So, the film. Visually it was stunning. I loved the animation of the Monster although all I could see is Groot and and once that image was in my head it wasn’t leaving.

I enjoyed the animation of the stories but why didn’t we get animation for the third story? Was it so boring that the Monster couldn’t be bothered so instead just whispered it in his ear as a way of saying “Okay I’m done, it’s your turn to tell a story now!” Of course maybe the studio just ran out of money.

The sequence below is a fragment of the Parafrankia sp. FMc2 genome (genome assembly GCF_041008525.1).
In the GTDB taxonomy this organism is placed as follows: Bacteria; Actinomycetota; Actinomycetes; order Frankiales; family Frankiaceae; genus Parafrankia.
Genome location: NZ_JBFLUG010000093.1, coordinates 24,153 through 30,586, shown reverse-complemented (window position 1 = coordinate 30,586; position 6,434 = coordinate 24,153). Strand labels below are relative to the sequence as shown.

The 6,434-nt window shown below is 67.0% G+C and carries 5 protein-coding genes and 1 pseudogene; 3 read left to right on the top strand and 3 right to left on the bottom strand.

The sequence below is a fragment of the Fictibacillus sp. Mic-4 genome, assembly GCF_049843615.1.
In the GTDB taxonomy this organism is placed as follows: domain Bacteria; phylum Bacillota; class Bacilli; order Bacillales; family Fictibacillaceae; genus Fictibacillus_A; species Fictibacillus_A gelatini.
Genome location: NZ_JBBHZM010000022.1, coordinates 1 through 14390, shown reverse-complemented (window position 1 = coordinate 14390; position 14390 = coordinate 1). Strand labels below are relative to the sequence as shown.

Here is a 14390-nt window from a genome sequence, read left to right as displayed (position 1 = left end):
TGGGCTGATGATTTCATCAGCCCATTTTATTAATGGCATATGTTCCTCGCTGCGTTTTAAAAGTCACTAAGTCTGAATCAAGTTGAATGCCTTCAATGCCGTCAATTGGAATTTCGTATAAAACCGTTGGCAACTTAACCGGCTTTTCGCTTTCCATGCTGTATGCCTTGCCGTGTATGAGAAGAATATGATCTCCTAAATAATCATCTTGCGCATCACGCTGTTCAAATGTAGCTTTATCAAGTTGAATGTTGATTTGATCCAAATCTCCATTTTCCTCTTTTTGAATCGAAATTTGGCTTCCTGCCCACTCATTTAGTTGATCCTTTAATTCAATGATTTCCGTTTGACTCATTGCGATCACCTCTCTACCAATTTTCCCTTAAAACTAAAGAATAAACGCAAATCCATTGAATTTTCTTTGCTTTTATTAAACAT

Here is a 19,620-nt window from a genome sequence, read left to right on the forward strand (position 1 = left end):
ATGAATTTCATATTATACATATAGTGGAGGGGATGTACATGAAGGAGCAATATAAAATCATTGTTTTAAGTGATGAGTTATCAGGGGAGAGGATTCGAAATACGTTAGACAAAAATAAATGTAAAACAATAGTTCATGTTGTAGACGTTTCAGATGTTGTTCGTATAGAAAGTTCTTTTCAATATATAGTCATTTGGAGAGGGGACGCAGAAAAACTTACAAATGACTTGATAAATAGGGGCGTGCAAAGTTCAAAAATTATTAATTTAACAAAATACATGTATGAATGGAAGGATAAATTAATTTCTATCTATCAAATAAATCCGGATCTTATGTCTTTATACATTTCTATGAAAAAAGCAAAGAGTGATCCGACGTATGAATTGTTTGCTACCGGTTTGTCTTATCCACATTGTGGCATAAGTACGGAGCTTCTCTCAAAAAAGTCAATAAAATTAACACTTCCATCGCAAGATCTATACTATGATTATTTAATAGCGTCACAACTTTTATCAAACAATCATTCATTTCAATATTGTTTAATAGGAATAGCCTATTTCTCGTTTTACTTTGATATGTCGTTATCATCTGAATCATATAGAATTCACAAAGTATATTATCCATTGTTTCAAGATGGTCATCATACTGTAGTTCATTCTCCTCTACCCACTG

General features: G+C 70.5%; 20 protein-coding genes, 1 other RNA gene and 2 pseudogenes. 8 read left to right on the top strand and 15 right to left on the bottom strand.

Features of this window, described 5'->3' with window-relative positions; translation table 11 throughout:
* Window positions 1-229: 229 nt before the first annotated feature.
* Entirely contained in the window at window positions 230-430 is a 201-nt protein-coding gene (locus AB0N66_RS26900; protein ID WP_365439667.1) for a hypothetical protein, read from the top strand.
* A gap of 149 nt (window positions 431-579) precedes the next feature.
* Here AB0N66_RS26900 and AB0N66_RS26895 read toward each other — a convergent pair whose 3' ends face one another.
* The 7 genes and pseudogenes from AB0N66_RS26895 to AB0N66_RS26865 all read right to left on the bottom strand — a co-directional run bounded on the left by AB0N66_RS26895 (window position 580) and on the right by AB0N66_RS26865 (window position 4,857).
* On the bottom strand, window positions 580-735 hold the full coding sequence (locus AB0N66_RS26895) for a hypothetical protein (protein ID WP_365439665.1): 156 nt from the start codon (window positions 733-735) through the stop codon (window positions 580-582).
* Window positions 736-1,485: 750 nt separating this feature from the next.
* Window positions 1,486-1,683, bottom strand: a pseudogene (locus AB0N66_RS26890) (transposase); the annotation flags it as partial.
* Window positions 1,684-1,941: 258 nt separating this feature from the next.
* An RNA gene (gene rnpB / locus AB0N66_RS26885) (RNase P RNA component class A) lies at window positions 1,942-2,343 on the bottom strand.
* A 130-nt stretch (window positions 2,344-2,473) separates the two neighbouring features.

Conor was let down continually by every single person in his life, aside from his mother. Two of whom were professionals and should have known better or at least being able to spot small signs and refer up. The teacher tells him that if he wants to talk he can. No! Send him to counselling. Don’t offer it, insist on it. He’s young but sensible and going through something horrific. Bring a bereavement counsellor into the school and let him talk. The grieving for the eventual loss of his mother has already started, this is blindingly obvious from the beginning of the film. He destroys his grandmothers sitting room and beats up a kid at school (who, lets face it, deserved some form of come back for being a shit!), runs away and no one does a thing! If they’re carrying on as normal then he should have been punished but if they’re treating him with a soft approach then someone somewhere should have done something about his poor mental state. Teacher, headmistress, grandmother, father. One of them had to have thought “maybe he needs professional help?” This annoyed me more than anything. Not all teachers are useless and fail to pick up on these things! The fact that all four people, in very close and serious relationships with this boy, let him down made me angry. Not just because they let him down but because I don’t think the writer actually did any research. It actually made me feel like he was saying “I don’t need to worry about that. People are too stupid to think about those things and if I put them in it might lighten the story a little and I need it to be as dark as I can possible make it.”